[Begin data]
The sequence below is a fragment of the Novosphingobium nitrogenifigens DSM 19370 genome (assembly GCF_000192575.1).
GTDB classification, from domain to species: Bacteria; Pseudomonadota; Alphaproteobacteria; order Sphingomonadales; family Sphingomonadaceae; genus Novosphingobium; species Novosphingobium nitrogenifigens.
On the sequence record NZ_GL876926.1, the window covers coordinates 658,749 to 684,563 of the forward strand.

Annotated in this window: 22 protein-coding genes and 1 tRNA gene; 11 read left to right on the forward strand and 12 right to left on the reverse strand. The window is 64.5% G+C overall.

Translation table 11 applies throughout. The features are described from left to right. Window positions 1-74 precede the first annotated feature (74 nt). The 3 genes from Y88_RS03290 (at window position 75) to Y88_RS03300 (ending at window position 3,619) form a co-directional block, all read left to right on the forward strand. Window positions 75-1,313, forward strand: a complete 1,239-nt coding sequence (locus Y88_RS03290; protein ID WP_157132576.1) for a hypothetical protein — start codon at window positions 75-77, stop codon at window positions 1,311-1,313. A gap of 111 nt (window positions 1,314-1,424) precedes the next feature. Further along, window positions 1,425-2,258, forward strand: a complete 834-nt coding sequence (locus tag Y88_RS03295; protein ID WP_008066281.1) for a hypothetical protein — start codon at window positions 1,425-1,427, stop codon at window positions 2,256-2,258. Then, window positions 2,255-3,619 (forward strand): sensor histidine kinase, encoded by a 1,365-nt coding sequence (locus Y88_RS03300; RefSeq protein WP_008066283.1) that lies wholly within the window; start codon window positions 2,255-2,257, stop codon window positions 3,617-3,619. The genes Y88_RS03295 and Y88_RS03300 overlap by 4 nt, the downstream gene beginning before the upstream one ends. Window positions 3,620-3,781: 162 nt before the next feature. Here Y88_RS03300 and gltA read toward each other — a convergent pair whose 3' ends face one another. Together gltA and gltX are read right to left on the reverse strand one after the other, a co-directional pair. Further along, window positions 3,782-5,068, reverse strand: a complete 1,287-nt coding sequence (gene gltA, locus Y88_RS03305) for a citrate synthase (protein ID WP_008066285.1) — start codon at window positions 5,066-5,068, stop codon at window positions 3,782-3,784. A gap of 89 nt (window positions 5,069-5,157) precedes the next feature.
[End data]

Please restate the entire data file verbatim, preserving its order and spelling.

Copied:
The sequence below is a fragment of the Novosphingobium nitrogenifigens DSM 19370 genome (assembly GCF_000192575.1).
GTDB classification, from domain to species: Bacteria; Pseudomonadota; Alphaproteobacteria; order Sphingomonadales; family Sphingomonadaceae; genus Novosphingobium; species Novosphingobium nitrogenifigens.
On the sequence record NZ_GL876926.1, the window covers coordinates 658,749 to 684,563 of the forward strand.

Annotated in this window: 22 protein-coding genes and 1 tRNA gene; 11 read left to right on the forward strand and 12 right to left on the reverse strand. The window is 64.5% G+C overall.

Translation table 11 applies throughout. The features are described from left to right. Window positions 1-74 precede the first annotated feature (74 nt). The 3 genes from Y88_RS03290 (at window position 75) to Y88_RS03300 (ending at window position 3,619) form a co-directional block, all read left to right on the forward strand. Window positions 75-1,313, forward strand: a complete 1,239-nt coding sequence (locus Y88_RS03290; protein ID WP_157132576.1) for a hypothetical protein — start codon at window positions 75-77, stop codon at window positions 1,311-1,313. A gap of 111 nt (window positions 1,314-1,424) precedes the next feature. Further along, window positions 1,425-2,258, forward strand: a complete 834-nt coding sequence (locus tag Y88_RS03295; protein ID WP_008066281.1) for a hypothetical protein — start codon at window positions 1,425-1,427, stop codon at window positions 2,256-2,258. Then, window positions 2,255-3,619 (forward strand): sensor histidine kinase, encoded by a 1,365-nt coding sequence (locus Y88_RS03300; RefSeq protein WP_008066283.1) that lies wholly within the window; start codon window positions 2,255-2,257, stop codon window positions 3,617-3,619. The genes Y88_RS03295 and Y88_RS03300 overlap by 4 nt, the downstream gene beginning before the upstream one ends. Window positions 3,620-3,781: 162 nt before the next feature. Here Y88_RS03300 and gltA read toward each other — a convergent pair whose 3' ends face one another. Together gltA and gltX are read right to left on the reverse strand one after the other, a co-directional pair. Further along, window positions 3,782-5,068, reverse strand: a complete 1,287-nt coding sequence (gene gltA, locus Y88_RS03305) for a citrate synthase (protein ID WP_008066285.1) — start codon at window positions 5,066-5,068, stop codon at window positions 3,782-3,784. A gap of 89 nt (window positions 5,069-5,157) precedes the next feature.